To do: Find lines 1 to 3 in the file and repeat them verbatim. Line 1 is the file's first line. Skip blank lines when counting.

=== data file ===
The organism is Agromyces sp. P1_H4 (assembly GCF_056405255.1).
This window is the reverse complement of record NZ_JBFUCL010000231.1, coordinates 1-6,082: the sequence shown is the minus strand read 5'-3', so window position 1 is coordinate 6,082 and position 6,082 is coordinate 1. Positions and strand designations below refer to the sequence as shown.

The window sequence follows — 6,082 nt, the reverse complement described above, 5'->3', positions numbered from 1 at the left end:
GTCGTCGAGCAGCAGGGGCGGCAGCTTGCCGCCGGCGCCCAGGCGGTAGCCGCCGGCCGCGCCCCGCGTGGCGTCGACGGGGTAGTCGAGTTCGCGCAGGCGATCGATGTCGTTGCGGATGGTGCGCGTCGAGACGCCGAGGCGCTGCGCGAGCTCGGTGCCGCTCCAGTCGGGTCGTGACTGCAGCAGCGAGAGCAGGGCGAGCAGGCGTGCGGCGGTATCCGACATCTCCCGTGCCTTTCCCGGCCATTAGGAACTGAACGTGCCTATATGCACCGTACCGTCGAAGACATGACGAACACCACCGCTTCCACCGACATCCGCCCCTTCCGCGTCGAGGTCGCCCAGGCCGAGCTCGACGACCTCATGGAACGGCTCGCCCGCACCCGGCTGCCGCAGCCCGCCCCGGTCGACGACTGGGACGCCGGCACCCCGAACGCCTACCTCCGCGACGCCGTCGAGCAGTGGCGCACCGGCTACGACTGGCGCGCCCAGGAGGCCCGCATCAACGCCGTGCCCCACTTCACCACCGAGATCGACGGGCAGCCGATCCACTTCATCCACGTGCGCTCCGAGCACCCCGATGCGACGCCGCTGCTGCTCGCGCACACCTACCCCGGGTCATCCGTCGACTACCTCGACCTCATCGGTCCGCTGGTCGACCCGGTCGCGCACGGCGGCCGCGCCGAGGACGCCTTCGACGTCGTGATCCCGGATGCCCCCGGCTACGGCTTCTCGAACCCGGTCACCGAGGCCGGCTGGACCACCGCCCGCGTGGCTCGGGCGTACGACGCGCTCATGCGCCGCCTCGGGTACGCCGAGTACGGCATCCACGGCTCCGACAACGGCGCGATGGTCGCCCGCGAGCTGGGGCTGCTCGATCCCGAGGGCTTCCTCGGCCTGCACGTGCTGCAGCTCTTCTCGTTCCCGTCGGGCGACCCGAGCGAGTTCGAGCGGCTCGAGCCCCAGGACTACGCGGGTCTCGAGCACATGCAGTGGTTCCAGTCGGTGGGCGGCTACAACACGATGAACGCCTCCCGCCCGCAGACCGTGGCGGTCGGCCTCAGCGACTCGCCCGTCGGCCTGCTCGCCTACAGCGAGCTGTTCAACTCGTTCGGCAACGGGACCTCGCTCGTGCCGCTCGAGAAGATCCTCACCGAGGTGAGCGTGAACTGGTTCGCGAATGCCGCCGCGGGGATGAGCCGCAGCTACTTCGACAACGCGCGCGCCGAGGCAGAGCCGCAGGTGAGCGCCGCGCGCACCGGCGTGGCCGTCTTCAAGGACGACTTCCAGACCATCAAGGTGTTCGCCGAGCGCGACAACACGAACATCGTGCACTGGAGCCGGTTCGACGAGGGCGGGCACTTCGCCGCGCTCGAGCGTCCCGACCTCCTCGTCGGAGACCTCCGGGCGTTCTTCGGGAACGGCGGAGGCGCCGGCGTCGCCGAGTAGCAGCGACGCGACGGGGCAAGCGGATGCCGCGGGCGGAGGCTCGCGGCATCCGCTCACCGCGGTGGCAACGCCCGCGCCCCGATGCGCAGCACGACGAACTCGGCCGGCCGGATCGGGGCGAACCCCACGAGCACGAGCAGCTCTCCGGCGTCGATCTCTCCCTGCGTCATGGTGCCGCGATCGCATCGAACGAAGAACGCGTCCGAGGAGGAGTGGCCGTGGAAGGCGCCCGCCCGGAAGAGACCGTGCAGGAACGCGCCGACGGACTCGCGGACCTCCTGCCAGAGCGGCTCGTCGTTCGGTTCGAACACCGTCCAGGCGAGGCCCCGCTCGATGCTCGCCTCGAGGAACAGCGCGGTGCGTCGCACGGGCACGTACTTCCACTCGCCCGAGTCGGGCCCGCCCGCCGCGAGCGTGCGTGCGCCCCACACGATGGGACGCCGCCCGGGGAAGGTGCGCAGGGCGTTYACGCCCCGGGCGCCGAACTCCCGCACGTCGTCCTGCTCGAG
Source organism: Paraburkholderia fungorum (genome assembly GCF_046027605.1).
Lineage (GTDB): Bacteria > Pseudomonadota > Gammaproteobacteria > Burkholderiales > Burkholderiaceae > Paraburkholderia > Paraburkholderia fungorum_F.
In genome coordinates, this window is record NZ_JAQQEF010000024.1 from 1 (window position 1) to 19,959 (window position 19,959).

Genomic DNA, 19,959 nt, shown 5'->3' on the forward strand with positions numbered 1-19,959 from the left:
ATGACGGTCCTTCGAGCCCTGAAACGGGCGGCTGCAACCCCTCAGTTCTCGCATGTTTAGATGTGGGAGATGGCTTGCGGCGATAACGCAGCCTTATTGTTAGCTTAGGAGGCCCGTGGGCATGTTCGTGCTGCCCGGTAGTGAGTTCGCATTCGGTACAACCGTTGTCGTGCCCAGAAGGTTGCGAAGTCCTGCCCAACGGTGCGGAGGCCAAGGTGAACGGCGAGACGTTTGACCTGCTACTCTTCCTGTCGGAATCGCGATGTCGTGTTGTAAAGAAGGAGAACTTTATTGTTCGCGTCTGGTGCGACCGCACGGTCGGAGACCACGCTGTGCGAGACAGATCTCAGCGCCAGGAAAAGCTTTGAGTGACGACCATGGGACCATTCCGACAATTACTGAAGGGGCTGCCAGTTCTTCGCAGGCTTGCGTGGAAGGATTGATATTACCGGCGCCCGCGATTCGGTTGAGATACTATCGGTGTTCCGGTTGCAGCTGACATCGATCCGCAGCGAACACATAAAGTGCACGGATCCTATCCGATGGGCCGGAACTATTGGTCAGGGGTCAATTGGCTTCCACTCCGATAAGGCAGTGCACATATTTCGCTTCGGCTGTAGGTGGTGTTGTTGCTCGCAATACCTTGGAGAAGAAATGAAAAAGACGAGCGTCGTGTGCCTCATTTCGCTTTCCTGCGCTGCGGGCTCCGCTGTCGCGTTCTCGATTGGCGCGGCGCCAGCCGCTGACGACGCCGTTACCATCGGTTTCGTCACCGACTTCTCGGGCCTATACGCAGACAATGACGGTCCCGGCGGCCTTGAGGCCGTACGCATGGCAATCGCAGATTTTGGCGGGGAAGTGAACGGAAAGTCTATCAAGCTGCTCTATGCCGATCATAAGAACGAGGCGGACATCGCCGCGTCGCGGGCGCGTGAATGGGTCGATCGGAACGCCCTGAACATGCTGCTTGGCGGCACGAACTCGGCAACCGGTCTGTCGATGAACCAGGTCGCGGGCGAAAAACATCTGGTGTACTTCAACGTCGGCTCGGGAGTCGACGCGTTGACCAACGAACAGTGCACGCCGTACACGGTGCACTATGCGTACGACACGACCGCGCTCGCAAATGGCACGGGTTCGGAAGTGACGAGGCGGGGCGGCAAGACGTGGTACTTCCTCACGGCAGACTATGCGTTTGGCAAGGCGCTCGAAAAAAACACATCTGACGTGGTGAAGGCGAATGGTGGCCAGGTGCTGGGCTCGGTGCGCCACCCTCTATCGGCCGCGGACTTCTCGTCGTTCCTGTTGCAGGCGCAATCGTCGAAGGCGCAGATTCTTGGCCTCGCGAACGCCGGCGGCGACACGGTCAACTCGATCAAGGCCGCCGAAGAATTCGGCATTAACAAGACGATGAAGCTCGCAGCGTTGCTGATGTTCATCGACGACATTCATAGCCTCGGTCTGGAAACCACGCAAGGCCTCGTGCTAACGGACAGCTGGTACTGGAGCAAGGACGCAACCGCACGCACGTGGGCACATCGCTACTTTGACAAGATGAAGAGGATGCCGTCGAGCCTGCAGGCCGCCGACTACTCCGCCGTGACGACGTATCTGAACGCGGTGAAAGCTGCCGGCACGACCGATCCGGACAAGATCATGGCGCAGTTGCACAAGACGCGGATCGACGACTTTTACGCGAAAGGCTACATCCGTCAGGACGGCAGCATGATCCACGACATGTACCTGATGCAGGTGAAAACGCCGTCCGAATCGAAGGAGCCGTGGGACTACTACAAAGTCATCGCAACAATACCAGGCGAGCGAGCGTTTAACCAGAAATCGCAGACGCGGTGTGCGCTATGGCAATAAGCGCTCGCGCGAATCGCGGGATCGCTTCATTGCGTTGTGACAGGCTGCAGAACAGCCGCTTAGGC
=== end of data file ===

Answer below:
The organism is Agromyces sp. P1_H4 (assembly GCF_056405255.1).
This window is the reverse complement of record NZ_JBFUCL010000231.1, coordinates 1-6,082: the sequence shown is the minus strand read 5'-3', so window position 1 is coordinate 6,082 and position 6,082 is coordinate 1. Positions and strand designations below refer to the sequence as shown.

The window sequence follows — 6,082 nt, the reverse complement described above, 5'->3', positions numbered from 1 at the left end: